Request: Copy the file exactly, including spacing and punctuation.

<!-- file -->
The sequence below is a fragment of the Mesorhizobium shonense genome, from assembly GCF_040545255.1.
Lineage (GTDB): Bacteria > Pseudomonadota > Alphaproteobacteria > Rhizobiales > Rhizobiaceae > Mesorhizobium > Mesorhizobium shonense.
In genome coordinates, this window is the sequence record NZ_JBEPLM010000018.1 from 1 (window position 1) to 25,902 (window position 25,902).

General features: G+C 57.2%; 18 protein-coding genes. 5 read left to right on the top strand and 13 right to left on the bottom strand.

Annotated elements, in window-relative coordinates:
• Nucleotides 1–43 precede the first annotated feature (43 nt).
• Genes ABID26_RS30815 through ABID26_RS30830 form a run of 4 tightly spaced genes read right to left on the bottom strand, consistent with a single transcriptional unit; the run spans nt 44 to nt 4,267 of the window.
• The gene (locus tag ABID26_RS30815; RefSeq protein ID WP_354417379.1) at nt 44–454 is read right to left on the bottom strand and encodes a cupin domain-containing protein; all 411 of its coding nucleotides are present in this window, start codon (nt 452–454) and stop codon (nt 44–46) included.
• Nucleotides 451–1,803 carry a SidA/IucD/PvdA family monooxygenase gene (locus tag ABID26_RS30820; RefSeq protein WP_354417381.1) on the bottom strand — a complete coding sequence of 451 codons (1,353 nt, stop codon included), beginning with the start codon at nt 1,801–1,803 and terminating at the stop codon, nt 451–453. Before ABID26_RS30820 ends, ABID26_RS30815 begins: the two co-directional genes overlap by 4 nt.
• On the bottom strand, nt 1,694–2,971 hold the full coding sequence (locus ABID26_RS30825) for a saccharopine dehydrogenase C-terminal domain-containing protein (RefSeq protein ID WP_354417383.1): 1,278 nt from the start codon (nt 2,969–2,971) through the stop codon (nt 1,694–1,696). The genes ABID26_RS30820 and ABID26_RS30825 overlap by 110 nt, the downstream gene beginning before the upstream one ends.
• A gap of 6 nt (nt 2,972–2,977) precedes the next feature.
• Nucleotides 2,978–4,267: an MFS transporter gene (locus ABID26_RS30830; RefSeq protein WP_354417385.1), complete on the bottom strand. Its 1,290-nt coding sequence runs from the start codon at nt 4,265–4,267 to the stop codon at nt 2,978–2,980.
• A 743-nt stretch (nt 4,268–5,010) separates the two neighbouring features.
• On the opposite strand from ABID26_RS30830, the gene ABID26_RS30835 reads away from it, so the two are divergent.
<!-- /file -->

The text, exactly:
The sequence below is a fragment of the Mesorhizobium shonense genome, from assembly GCF_040545255.1.
Lineage (GTDB): Bacteria > Pseudomonadota > Alphaproteobacteria > Rhizobiales > Rhizobiaceae > Mesorhizobium > Mesorhizobium shonense.
In genome coordinates, this window is the sequence record NZ_JBEPLM010000018.1 from 1 (window position 1) to 25,902 (window position 25,902).

General features: G+C 57.2%; 18 protein-coding genes. 5 read left to right on the top strand and 13 right to left on the bottom strand.

Annotated elements, in window-relative coordinates:
• Nucleotides 1–43 precede the first annotated feature (43 nt).
• Genes ABID26_RS30815 through ABID26_RS30830 form a run of 4 tightly spaced genes read right to left on the bottom strand, consistent with a single transcriptional unit; the run spans nt 44 to nt 4,267 of the window.
• The gene (locus tag ABID26_RS30815; RefSeq protein ID WP_354417379.1) at nt 44–454 is read right to left on the bottom strand and encodes a cupin domain-containing protein; all 411 of its coding nucleotides are present in this window, start codon (nt 452–454) and stop codon (nt 44–46) included.
• Nucleotides 451–1,803 carry a SidA/IucD/PvdA family monooxygenase gene (locus tag ABID26_RS30820; RefSeq protein WP_354417381.1) on the bottom strand — a complete coding sequence of 451 codons (1,353 nt, stop codon included), beginning with the start codon at nt 1,801–1,803 and terminating at the stop codon, nt 451–453. Before ABID26_RS30820 ends, ABID26_RS30815 begins: the two co-directional genes overlap by 4 nt.
• On the bottom strand, nt 1,694–2,971 hold the full coding sequence (locus ABID26_RS30825) for a saccharopine dehydrogenase C-terminal domain-containing protein (RefSeq protein ID WP_354417383.1): 1,278 nt from the start codon (nt 2,969–2,971) through the stop codon (nt 1,694–1,696). The genes ABID26_RS30820 and ABID26_RS30825 overlap by 110 nt, the downstream gene beginning before the upstream one ends.
• A gap of 6 nt (nt 2,972–2,977) precedes the next feature.
• Nucleotides 2,978–4,267: an MFS transporter gene (locus ABID26_RS30830; RefSeq protein WP_354417385.1), complete on the bottom strand. Its 1,290-nt coding sequence runs from the start codon at nt 4,265–4,267 to the stop codon at nt 2,978–2,980.
• A 743-nt stretch (nt 4,268–5,010) separates the two neighbouring features.
• On the opposite strand from ABID26_RS30830, the gene ABID26_RS30835 reads away from it, so the two are divergent.